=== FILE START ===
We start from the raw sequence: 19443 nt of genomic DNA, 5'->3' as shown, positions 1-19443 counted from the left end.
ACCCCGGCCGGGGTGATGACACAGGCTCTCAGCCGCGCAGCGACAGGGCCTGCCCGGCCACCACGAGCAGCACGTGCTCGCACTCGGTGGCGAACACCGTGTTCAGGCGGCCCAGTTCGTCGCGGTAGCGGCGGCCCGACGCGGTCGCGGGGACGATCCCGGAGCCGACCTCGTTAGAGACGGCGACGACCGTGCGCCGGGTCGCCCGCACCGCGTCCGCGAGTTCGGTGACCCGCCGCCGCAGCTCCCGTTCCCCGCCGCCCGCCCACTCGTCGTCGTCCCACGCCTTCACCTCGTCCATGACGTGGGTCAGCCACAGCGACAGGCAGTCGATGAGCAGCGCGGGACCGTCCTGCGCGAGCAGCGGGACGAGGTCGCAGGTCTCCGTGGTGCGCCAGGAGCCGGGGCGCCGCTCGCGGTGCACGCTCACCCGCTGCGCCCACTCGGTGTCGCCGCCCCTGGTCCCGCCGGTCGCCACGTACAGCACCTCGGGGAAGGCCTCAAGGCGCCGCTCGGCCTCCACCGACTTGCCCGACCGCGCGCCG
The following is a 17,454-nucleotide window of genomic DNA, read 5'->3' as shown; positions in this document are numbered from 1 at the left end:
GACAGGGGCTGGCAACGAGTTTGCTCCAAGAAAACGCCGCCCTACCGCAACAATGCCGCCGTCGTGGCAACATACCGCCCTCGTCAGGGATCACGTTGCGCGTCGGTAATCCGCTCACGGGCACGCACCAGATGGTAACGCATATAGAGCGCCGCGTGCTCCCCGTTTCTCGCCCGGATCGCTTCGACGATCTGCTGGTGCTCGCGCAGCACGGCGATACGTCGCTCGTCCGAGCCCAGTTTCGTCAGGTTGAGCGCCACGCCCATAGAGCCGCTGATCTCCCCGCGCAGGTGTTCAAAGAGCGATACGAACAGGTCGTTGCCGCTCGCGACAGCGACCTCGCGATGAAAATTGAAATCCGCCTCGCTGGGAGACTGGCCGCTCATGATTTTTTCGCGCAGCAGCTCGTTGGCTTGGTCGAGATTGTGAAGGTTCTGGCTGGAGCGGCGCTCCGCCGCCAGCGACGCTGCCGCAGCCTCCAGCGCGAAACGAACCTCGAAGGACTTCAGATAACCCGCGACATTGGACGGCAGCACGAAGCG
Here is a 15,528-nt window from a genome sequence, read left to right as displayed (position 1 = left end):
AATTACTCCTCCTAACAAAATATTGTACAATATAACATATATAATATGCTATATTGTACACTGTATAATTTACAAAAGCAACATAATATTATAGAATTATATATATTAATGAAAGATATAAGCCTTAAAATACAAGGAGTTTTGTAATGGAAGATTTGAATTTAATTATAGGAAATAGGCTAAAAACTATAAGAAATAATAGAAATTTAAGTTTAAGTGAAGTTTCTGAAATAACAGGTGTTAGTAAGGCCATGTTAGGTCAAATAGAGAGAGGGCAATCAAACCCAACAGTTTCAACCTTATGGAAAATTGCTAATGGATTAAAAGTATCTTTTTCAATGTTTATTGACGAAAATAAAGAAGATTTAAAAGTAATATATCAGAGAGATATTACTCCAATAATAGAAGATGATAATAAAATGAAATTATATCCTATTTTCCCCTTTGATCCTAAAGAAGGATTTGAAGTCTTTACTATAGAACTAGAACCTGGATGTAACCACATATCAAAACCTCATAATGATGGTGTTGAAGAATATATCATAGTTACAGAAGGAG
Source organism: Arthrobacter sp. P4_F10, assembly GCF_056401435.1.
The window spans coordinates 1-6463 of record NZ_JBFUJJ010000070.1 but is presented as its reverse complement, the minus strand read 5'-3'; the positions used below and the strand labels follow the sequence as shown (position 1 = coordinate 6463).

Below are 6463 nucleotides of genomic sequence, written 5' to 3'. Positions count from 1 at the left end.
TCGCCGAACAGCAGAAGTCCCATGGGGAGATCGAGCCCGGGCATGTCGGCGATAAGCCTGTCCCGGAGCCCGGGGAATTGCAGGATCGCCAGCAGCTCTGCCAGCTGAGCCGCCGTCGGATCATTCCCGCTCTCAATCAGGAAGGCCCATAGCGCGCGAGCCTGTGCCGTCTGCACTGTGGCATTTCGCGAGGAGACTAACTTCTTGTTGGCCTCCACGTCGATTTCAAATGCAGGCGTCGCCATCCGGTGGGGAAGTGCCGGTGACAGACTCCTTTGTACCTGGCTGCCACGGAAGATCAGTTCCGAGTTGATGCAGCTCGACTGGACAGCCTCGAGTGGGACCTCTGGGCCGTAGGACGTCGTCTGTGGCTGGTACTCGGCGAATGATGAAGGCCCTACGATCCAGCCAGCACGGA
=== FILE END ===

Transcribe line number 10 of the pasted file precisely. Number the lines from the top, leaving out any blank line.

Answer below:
TCGCCGAACAGCAGAAGTCCCATGGGGAGATCGAGCCCGGGCATGTCGGCGATAAGCCTGTCCCGGAGCCCGGGGAATTGCAGGATCGCCAGCAGCTCTGCCAGCTGAGCCGCCGTCGGATCATTCCCGCTCTCAATCAGGAAGGCCCATAGCGCGCGAGCCTGTGCCGTCTGCACTGTGGCATTTCGCGAGGAGACTAACTTCTTGTTGGCCTCCACGTCGATTTCAAATGCAGGCGTCGCCATCCGGTGGGGAAGTGCCGGTGACAGACTCCTTTGTACCTGGCTGCCACGGAAGATCAGTTCCGAGTTGATGCAGCTCGACTGGACAGCCTCGAGTGGGACCTCTGGGCCGTAGGACGTCGTCTGTGGCTGGTACTCGGCGAATGATGAAGGCCCTACGATCCAGCCAGCACGGA